- Radiation: Because of its tenuous atmosphere, and negligible (or non-existent?) magnetic field, Mars does not have a steady protection from the Sun’s radiation. So the surface is constantly bombarded with UV, cosmic rays, crazy electromagnetic waves etc. Humans wouldn’t be able to withstand this high amount of a radiation—we don’t have the biological capacity to reverse such damage (some bacteria might).
- Geology: Mars has a super thick lithosphere, no tectonic plates, and has many inactive (big) volcanoes. This inactive geology would make habitability difficult because there would be no movements of plates, thus no water, thus no ocean (it’s too cold anyway), thus no water cycle. Also because it’s so small, Mars may have already lost most/all of its heat. Regardless of how much energy we can pump into the system to make it warm/habitable, it’s going to become a frozen world one day, completely unable to warm up enough using solely internal heat. But this would take a very very long time, so it might not be a huge issue with temporary terraformation.
Here is how to solve it:
- Temperature & Atmosphere: If we pump up the heat a *little* bit (no, actually, a lot—but a little bit on a thermodynamic scale), we might be able to unlock the subsurface water that is buried underneath Martian regolith as ice. Something like this can be solved by increasing the amount of greenhouse gas in the atmosphere, to drive up the effective temperature. Pumping CO2 would require possibly jump starting a volcano (how on Earth can that even be done??—not a pun). A more plausible idea is to build power plants all over the planet (as have suggested by Chris McKay from NASA). Or simply by seeding the planet with respiring life that uses inorganic molecules to utilize energy and produce CO2. Early microbial life forms do this (before the evolution of cyanobacteria/photosynthesis). Those microbes were methanogens, sulfur-loving, and can probably also metabolize nitrates.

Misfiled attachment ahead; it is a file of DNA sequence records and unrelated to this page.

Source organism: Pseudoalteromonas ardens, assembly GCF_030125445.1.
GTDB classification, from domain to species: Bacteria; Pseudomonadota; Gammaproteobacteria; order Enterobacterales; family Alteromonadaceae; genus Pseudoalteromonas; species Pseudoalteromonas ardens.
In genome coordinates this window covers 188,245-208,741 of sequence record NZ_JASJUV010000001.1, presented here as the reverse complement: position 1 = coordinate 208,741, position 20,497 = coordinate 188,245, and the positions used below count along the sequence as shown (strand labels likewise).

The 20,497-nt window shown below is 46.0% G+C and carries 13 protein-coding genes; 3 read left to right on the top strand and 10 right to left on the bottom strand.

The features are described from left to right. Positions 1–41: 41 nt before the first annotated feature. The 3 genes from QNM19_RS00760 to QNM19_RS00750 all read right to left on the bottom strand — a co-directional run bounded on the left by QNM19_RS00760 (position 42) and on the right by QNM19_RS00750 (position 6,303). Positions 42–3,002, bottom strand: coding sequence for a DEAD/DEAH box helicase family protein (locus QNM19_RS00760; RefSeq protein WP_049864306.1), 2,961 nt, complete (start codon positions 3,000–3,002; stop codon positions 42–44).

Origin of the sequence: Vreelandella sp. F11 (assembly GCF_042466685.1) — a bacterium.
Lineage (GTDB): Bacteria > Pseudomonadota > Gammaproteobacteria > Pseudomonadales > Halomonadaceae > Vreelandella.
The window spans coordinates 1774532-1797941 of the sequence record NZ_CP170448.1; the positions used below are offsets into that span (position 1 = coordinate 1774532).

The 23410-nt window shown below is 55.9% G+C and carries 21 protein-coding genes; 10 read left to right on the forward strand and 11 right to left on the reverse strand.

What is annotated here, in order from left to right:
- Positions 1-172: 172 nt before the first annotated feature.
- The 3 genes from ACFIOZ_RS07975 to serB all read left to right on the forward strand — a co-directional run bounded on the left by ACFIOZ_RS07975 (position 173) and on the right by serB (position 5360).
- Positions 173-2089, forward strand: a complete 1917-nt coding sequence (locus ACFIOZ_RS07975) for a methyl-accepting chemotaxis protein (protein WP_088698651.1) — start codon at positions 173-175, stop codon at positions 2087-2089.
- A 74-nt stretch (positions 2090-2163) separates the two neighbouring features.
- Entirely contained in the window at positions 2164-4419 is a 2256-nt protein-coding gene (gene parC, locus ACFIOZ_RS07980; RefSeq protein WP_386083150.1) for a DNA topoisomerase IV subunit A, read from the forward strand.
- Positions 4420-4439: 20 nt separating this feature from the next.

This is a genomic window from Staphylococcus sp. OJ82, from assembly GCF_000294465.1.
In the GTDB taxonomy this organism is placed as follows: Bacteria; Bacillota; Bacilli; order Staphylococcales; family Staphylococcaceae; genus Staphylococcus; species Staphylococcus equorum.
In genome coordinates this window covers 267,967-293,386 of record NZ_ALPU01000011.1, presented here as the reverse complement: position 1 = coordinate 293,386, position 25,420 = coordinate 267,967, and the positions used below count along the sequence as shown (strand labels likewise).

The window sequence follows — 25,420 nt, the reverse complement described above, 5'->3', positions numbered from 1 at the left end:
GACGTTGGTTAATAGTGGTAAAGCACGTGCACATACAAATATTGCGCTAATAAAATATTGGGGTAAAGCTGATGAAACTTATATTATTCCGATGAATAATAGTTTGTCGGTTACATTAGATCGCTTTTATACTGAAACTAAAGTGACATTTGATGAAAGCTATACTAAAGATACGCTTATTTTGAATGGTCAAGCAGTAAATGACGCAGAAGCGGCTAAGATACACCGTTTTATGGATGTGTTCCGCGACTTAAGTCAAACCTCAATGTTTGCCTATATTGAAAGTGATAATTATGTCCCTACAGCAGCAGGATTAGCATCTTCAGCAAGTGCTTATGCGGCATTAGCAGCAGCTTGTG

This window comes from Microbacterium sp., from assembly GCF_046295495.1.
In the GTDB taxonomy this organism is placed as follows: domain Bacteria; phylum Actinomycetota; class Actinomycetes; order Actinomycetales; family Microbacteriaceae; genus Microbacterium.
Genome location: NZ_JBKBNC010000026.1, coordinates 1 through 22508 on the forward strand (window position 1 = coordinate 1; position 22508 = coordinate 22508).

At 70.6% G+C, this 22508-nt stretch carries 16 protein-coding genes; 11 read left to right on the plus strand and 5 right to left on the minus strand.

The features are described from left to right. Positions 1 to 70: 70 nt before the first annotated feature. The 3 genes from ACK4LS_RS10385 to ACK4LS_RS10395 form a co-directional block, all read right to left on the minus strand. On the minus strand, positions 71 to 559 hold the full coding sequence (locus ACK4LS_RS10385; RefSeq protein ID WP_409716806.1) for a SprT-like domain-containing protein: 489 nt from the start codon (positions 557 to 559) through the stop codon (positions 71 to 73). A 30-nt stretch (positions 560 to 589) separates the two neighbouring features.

- Weather: Dust storms can be mitigated by living in closed quarters.
- Radiation: The problem with UV radiation (and lack of magnetic field) can probably be solved by producing artificial magnetic field. This kind of engineering can only applied to small area, not globally. Again, it’s almost impossible to jump start the solid core again, therefore such an issue can only be tackled on a small scale.
- Geology: Mars would have a similar problem as Venus. While there might be enough water on the surface, there’s no convection in the mantle to drive tectonic plates. So while its geology might be change momentarily (lasting maybe about a billion years), it would be difficult to keep it stable as the planet loses more and more heat.
- Ethics!!: If there is no Martian life, yes, we should terraform it (although we could never be sure—ack, science!). If there is Martian life, we must do everything we can to preserve it—not necessarily protect it, but at the very least observe/study it without directly affecting it like we have done so for many other endangered species on Earth.
This is copied verbatim from one of my homeworks from my astronomy class last semester, The Science and Fiction of Planetary Systems
The actual problem with terrafoming Mars is MONEY. Who will pay for what, and which nation should get what piece of land— It’s all politics that I’m not willing to discuss.
But we will get there. I absolutely believe it. We will get there.